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Individuals considering a career in the payroll area should cultivate their interests in math, economics, and business. Those anticipating career advancement to the level of a payroll director should focus as well on management and leadership skills, which will be useful.
The payroll director or manager’s job description varies, depending upon the size of the organization in which he or she is employed. At a very basic level, every business, no matter the size, must have a system for the creation and maintenance of employee payroll records, and a methodology to compute and process paychecks for employees, and calculate and file appropriate tax payments and reports. In an organization with only a few employees, these tasks would likely fall to the payroll director, who would be fully responsible for all aspects of the payroll functions. However, where there is a large employee base, and therefore a large payroll department, the payroll director is a separate and distinct position, considered a senior member of the management team, and will primarily manage and supervise other employees who are directly responsible to perform the day to day functions of preparing and processing paychecks and payroll. In many organizations, payroll is integral to the human resources department, and vice versa.
The payroll director is expected to manage weekly (or other periodic) payroll for all employees of an organization, calculate payroll according to the standard operating policies of the specific business and determine withholding including payments for appropriate state and federal taxes, benefits, garnishments, direct deposit programs, etc.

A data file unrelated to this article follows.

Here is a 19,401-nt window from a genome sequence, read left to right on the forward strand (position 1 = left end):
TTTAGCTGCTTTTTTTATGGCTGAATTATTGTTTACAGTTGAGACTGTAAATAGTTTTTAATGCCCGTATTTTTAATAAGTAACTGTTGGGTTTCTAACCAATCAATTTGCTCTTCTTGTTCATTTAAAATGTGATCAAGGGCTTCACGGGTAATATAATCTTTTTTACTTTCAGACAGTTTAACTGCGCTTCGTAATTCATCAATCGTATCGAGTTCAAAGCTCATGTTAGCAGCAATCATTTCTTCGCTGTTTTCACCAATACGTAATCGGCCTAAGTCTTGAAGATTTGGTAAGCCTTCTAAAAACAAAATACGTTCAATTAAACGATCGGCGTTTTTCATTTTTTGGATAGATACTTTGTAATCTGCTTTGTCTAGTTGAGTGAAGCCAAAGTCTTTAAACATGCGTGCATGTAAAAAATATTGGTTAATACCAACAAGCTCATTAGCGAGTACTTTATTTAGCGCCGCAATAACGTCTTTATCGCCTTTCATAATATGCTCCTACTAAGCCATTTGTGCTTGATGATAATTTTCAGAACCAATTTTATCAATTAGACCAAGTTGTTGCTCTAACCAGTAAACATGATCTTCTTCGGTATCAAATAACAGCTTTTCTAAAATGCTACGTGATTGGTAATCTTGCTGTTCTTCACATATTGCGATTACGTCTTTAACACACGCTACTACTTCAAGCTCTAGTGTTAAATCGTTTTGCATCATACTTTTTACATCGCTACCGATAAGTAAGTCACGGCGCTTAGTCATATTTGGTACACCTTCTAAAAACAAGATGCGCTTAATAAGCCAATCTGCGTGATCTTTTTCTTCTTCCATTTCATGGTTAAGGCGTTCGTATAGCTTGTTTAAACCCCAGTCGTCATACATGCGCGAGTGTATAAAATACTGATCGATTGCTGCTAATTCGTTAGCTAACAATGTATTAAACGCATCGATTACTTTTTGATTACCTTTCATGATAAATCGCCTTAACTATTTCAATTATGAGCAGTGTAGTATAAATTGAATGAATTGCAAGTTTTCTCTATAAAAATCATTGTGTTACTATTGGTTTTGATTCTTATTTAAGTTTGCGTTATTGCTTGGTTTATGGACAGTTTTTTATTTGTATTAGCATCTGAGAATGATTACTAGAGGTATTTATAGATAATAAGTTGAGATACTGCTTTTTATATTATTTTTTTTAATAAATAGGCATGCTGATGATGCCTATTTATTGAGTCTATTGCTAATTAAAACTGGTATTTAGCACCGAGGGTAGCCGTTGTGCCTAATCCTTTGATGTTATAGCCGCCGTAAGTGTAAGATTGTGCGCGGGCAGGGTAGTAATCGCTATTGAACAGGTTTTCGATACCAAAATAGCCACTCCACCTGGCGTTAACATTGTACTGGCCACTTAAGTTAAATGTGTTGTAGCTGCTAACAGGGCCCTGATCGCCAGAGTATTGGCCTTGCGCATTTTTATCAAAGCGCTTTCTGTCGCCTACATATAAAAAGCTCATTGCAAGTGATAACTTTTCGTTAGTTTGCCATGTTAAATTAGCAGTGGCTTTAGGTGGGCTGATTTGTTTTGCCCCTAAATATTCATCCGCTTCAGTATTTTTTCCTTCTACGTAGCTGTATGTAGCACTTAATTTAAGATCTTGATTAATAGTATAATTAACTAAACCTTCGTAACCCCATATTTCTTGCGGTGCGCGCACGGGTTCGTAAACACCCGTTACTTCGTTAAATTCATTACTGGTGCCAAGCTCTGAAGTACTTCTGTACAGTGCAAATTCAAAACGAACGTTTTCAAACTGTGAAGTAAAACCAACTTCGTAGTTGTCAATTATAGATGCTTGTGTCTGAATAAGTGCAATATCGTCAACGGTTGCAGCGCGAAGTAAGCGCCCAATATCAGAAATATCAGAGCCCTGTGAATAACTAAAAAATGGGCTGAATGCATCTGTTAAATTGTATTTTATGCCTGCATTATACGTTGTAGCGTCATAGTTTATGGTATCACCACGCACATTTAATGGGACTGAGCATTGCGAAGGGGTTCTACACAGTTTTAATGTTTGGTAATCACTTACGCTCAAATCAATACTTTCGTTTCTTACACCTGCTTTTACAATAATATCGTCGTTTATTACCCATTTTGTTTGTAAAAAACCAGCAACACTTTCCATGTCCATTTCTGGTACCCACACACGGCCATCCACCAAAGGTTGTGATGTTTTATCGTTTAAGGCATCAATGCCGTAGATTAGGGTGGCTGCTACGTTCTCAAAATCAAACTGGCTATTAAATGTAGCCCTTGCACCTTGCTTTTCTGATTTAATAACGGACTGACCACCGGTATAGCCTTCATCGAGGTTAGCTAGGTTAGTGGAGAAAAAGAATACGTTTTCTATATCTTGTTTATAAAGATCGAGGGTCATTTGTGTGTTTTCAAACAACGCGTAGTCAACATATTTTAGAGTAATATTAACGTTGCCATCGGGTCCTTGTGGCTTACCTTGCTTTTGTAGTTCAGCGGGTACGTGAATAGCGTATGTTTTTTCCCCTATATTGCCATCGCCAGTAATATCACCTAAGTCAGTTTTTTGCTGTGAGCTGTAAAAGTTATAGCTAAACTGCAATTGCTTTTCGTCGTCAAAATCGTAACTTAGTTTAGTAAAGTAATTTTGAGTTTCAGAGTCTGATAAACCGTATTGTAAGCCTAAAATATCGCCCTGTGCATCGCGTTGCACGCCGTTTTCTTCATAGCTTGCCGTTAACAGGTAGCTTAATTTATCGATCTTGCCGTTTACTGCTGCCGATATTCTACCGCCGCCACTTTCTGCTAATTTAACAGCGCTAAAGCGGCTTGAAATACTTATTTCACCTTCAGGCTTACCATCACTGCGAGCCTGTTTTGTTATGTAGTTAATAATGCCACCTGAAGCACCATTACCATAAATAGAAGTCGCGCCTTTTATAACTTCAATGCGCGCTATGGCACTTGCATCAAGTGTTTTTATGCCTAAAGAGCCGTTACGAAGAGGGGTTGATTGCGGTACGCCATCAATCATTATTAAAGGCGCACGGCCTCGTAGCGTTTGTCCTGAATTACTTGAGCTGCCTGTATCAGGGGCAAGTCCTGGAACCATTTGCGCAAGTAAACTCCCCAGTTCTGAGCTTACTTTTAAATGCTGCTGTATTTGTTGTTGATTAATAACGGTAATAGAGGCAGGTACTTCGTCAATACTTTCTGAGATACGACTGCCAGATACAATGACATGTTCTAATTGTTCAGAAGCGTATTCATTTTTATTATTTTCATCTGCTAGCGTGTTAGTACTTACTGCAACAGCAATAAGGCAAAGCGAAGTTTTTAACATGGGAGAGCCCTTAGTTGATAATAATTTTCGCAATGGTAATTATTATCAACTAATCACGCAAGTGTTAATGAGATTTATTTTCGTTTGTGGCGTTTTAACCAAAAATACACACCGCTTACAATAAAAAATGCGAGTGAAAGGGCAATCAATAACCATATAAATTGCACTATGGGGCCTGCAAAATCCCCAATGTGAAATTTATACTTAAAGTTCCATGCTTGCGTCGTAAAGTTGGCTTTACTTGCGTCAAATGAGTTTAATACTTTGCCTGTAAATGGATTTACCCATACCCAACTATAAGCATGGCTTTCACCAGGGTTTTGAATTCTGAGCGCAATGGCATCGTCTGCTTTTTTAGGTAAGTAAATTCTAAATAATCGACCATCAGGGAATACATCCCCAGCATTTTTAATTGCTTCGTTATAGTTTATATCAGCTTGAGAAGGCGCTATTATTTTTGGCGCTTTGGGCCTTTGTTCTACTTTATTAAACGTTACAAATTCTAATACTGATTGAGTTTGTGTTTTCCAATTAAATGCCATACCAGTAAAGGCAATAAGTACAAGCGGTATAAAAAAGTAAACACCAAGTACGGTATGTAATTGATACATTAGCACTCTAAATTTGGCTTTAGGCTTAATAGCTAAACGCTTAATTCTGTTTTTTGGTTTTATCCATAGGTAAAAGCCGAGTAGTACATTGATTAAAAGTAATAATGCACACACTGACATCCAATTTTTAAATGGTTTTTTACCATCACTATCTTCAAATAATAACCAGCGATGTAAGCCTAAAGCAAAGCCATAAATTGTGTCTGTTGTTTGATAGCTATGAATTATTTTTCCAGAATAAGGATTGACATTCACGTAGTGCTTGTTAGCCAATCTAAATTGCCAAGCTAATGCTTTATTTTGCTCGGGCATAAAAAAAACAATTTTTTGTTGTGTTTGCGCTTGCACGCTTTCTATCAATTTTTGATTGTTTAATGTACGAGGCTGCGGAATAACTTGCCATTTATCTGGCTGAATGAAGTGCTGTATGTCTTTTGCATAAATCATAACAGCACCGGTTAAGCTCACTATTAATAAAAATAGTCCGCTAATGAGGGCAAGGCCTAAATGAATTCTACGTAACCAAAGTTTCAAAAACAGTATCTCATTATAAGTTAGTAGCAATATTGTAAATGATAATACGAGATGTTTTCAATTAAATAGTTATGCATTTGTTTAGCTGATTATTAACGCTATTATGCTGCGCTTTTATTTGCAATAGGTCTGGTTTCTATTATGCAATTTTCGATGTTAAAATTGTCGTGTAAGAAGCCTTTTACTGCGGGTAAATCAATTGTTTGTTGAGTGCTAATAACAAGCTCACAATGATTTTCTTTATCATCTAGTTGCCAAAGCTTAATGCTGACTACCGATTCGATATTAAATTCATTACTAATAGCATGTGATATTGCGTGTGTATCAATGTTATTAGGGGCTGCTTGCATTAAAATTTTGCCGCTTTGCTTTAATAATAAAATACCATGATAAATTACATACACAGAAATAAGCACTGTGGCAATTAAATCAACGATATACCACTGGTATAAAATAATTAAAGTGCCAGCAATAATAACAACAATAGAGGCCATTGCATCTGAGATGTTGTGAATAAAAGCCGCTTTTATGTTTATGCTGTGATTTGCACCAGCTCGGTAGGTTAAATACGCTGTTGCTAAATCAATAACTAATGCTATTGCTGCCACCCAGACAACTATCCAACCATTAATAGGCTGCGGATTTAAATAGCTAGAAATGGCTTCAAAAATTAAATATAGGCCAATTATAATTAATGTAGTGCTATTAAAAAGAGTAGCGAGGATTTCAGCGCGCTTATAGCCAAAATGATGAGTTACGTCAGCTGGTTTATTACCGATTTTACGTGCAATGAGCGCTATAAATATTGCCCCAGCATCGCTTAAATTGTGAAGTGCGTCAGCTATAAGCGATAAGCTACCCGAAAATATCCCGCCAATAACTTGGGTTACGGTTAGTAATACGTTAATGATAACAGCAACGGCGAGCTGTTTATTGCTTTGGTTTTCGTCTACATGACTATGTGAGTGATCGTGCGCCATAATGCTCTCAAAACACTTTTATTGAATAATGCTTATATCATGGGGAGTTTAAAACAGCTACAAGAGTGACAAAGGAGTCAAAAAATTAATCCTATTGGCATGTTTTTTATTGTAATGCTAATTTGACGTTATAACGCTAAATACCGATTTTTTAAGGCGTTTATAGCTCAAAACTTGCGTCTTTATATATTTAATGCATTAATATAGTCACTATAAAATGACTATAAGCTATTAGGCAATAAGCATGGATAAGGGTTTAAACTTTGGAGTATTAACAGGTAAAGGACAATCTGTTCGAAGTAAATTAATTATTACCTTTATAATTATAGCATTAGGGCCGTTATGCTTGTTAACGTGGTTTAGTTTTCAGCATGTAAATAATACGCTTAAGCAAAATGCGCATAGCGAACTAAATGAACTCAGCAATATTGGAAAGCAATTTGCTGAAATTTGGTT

The payroll director must maintain records and calculate appropriate credits for sick and vacation time. He or she additionally processes payroll for newly hired employees including assurance of completion of necessary employment/tax documents (Federal W-9 forms, etc.) and processes final payroll for terminated employees;
The payroll director works with internal and external auditors to assure compliance with state and federal regulations and guidelines, develop (along with corporate management) payroll strategies and planning, and assure the implementation of appropriate payroll processing systems, including hardware and software.
The individual additionally supervise clerical and other payroll staff. He or she is expected to hire and train payroll clerks, data processors, and similar employees. The payroll director also must create policies and long range goals for the payroll department, along with other senior personnel in the organization.